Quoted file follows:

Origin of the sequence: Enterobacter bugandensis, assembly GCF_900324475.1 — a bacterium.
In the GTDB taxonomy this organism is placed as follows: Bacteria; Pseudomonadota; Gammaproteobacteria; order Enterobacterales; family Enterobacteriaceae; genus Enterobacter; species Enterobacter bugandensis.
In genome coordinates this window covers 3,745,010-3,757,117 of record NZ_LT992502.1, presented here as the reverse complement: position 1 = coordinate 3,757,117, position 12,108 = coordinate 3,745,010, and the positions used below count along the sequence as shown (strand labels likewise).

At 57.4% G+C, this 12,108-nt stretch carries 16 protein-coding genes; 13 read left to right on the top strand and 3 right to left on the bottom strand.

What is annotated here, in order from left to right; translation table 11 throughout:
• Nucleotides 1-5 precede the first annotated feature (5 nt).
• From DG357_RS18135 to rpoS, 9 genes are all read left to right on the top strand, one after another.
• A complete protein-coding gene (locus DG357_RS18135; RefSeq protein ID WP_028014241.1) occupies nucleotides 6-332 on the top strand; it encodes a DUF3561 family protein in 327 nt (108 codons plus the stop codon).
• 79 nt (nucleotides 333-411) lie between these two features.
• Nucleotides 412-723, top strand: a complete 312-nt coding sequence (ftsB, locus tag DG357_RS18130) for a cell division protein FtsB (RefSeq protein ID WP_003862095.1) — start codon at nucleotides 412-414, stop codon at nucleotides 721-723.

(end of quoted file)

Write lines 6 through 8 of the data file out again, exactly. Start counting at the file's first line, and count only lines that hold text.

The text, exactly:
• Nucleotides 1-5 precede the first annotated feature (5 nt).
• From DG357_RS18135 to rpoS, 9 genes are all read left to right on the top strand, one after another.
• A complete protein-coding gene (locus DG357_RS18135; RefSeq protein ID WP_028014241.1) occupies nucleotides 6-332 on the top strand; it encodes a DUF3561 family protein in 327 nt (108 codons plus the stop codon).